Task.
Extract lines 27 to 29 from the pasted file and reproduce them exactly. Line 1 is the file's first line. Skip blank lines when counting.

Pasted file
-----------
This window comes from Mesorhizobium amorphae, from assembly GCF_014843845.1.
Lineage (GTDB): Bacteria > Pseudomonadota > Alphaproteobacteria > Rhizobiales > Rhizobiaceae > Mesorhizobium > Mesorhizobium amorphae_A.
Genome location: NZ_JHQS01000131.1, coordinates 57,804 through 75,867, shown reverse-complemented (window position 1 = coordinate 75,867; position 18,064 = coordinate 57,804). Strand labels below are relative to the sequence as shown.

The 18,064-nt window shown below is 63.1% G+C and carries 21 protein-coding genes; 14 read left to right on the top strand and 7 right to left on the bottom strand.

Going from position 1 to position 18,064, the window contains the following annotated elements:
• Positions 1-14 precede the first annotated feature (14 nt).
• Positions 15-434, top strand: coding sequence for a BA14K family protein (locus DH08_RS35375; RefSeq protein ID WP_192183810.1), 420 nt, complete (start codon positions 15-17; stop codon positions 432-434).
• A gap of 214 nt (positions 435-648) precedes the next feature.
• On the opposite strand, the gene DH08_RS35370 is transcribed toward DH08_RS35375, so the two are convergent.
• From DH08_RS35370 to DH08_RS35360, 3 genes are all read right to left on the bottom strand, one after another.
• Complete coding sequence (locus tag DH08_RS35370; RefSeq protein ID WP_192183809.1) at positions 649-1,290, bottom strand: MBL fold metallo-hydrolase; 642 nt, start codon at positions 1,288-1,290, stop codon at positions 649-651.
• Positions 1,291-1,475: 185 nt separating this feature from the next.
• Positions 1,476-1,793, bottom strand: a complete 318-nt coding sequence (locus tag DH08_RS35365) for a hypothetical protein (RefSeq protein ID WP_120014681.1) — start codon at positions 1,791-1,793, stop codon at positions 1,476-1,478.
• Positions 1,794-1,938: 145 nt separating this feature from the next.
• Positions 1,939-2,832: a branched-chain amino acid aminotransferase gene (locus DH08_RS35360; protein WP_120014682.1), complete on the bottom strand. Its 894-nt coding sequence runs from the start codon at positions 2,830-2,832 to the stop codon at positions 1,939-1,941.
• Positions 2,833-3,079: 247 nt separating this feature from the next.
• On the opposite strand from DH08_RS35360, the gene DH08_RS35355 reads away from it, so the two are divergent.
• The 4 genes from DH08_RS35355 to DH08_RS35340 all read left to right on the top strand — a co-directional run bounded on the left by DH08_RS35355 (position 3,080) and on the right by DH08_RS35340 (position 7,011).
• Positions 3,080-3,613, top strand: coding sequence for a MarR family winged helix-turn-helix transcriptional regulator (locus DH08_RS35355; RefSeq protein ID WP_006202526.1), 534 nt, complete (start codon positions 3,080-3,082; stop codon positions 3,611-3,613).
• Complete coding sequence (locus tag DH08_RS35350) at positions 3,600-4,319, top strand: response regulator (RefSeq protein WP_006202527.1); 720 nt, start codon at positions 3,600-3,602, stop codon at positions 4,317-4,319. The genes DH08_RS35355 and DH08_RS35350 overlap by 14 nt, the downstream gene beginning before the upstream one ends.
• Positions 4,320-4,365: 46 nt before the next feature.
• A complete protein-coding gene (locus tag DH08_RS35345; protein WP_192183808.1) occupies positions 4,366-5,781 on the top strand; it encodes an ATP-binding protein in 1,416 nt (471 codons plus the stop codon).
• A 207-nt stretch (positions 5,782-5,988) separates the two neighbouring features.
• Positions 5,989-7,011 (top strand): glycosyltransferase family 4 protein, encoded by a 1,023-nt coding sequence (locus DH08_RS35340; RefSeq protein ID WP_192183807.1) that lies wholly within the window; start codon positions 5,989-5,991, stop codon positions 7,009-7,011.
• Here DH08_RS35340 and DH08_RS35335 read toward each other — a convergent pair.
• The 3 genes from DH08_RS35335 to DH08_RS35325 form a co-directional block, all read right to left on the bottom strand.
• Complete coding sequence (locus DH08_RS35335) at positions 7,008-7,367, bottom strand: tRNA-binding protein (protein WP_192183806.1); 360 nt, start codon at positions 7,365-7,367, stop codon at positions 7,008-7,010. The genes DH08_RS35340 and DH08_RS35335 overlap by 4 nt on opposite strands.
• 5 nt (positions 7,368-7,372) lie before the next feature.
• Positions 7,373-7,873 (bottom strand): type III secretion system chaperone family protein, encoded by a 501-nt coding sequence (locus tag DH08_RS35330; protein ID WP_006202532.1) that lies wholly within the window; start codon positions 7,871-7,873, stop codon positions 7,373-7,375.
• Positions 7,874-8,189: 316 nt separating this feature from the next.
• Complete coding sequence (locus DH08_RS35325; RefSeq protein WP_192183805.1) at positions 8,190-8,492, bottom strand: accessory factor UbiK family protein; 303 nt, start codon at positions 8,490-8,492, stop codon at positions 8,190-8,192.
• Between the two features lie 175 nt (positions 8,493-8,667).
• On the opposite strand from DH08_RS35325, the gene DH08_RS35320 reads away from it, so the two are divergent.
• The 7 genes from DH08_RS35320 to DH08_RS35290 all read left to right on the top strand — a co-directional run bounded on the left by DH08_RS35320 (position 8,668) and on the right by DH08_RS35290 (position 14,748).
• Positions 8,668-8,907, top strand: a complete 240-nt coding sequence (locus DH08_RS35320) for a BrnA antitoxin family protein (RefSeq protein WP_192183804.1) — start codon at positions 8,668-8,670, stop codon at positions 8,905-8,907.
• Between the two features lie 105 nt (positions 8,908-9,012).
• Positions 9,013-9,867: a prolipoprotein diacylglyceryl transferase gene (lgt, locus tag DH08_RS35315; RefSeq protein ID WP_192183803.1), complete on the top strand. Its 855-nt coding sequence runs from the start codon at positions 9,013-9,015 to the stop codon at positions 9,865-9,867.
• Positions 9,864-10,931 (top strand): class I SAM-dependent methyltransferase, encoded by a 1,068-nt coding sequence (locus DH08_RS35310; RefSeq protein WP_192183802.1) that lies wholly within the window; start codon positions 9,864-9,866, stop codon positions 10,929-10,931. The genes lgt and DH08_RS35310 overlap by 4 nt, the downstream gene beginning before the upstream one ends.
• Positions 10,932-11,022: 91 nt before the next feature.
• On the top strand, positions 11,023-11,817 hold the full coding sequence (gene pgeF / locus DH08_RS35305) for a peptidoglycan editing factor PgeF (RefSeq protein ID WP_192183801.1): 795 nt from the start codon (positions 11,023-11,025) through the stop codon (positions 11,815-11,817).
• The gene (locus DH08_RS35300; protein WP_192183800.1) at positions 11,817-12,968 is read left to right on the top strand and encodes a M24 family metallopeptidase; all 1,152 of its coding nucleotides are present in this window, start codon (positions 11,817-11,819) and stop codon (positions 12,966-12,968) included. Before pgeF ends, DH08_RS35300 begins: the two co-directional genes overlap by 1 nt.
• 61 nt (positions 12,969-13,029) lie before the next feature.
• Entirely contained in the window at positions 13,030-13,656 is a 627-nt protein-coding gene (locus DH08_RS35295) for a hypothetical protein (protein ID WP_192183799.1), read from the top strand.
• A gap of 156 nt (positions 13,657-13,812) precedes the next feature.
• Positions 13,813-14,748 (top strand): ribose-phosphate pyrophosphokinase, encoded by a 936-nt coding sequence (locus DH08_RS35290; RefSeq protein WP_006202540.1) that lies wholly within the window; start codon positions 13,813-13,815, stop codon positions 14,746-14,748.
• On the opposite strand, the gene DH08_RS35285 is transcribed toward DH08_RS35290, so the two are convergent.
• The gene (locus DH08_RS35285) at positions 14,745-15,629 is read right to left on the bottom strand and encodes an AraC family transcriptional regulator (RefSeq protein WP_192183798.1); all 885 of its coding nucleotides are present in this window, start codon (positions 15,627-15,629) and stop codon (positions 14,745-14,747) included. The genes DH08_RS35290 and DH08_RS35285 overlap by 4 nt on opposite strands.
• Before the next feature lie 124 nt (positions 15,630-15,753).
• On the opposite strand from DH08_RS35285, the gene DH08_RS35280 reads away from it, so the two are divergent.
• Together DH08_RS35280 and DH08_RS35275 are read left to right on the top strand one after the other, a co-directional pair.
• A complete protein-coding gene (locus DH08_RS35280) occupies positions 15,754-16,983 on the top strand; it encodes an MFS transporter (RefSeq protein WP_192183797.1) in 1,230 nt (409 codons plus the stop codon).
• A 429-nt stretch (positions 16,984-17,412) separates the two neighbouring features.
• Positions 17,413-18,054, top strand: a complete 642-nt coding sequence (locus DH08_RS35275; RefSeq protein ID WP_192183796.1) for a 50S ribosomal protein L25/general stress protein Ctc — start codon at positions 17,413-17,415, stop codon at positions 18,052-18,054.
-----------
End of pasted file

• Complete coding sequence (locus DH08_RS35335) at positions 7,008-7,367, bottom strand: tRNA-binding protein (protein WP_192183806.1); 360 nt, start codon at positions 7,365-7,367, stop codon at positions 7,008-7,010. The genes DH08_RS35340 and DH08_RS35335 overlap by 4 nt on opposite strands.
• 5 nt (positions 7,368-7,372) lie before the next feature.
• Positions 7,373-7,873 (bottom strand): type III secretion system chaperone family protein, encoded by a 501-nt coding sequence (locus tag DH08_RS35330; protein ID WP_006202532.1) that lies wholly within the window; start codon positions 7,871-7,873, stop codon positions 7,373-7,375.